I'm wondering about the dual pronunciations of the letter /i/ in open syllables. Usually it has the realization [a͡ɪ], representing the regular outcome of long i after the great vowel shift, but sometimes it is [iː], as in "saline". Can anyone provide some theories on why this is?
(My theory is that, as spelling has remained the same since the pronunciation of the letter changed while English has continued to take in more and more foreign loan words, this is an imitation of the letter /i/'s pronunciation in most other languages, that is, a high front vowel. Or maybe it has something to do with stress patterns?)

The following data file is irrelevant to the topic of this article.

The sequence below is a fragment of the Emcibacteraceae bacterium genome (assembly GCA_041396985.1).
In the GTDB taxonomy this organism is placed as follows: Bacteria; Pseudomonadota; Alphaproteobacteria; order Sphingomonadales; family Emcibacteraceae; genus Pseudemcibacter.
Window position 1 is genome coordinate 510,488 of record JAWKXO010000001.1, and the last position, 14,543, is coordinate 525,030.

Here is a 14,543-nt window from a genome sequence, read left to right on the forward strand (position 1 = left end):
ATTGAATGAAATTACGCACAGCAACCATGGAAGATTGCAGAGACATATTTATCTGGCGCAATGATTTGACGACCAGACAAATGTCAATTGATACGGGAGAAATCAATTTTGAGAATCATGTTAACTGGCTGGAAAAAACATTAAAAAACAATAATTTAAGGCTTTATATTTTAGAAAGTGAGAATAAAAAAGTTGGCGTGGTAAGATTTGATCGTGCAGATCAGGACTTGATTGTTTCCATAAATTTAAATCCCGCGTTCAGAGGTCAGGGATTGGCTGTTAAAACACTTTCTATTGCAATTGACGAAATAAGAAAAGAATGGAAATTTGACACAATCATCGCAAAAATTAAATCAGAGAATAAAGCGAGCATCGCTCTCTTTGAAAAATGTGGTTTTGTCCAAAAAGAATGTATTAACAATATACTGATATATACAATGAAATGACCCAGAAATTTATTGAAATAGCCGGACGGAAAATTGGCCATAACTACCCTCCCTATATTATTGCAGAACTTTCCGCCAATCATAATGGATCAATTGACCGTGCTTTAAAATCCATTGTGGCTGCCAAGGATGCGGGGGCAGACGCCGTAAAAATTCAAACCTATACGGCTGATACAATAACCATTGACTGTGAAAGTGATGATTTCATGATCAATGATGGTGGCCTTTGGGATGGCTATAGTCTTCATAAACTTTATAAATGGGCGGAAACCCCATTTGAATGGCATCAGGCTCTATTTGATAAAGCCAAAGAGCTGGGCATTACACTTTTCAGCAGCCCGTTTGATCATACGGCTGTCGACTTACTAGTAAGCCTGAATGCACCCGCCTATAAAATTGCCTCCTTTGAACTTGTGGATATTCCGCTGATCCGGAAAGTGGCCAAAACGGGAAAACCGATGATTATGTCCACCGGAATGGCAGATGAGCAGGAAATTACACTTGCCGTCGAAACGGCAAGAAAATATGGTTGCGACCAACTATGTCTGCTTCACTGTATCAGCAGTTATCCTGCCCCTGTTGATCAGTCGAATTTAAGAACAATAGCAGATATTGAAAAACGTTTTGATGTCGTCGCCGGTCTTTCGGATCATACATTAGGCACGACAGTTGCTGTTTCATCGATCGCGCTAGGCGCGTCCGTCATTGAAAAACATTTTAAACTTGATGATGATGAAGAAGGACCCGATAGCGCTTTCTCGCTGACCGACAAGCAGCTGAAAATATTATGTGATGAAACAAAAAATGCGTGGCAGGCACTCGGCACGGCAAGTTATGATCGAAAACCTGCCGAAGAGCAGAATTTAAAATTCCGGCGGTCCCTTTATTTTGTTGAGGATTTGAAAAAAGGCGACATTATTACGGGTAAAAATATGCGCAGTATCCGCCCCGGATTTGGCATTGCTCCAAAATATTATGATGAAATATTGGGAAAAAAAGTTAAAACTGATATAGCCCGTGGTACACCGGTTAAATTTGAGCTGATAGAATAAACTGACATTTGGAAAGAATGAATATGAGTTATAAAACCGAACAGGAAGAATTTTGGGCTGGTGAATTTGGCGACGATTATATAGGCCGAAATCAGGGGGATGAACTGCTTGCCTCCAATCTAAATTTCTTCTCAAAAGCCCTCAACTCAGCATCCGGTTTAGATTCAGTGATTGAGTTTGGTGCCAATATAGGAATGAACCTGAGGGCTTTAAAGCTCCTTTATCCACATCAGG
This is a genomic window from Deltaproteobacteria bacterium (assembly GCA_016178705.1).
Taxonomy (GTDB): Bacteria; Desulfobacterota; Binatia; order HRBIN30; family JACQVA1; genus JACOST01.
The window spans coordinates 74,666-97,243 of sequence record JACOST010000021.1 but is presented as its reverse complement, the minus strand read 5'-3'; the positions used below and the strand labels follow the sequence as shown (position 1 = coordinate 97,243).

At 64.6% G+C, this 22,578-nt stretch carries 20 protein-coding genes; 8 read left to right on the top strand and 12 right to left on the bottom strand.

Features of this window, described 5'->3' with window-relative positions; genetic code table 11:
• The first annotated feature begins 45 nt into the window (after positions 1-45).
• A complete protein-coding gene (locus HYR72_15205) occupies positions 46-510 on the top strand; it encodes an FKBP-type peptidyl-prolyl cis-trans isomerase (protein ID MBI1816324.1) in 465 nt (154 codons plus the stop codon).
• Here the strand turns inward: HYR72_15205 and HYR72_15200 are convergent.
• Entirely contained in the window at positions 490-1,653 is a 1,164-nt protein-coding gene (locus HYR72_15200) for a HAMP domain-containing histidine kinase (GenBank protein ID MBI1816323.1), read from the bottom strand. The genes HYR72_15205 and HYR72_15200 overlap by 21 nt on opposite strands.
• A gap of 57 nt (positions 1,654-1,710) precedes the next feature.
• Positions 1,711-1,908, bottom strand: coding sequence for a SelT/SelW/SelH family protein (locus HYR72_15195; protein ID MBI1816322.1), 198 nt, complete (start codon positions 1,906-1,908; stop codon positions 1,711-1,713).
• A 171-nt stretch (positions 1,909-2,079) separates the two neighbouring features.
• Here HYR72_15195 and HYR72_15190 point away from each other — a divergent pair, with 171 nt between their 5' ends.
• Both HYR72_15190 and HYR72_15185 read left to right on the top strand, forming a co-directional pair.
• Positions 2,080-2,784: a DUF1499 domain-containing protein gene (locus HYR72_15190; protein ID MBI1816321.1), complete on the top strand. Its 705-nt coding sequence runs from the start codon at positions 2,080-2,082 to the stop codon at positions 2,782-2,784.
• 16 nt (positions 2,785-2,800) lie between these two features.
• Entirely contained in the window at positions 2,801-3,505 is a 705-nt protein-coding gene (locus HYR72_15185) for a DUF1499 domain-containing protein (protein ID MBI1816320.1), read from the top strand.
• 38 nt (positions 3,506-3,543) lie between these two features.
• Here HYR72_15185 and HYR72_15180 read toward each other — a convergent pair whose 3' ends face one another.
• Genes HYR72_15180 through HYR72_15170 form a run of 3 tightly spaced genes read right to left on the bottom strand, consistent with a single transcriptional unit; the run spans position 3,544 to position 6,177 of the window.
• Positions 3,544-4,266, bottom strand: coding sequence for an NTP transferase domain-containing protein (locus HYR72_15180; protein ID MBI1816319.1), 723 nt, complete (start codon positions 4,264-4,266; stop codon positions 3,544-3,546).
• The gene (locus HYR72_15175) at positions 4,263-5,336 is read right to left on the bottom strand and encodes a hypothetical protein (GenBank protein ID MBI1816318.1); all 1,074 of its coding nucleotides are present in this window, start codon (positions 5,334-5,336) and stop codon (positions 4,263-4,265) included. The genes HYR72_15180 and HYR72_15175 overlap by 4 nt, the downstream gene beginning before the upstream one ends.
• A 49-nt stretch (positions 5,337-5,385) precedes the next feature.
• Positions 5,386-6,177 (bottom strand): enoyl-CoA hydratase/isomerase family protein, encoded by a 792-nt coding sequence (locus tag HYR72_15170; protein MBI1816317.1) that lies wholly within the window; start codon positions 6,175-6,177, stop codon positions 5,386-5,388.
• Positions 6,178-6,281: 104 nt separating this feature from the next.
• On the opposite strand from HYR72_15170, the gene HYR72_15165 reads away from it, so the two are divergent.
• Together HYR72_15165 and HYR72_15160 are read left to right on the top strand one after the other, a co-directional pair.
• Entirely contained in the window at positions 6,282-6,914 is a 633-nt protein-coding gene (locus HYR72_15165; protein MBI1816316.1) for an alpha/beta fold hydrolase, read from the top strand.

I wasn't sure whether to post this here or in the linguistics stack exchange.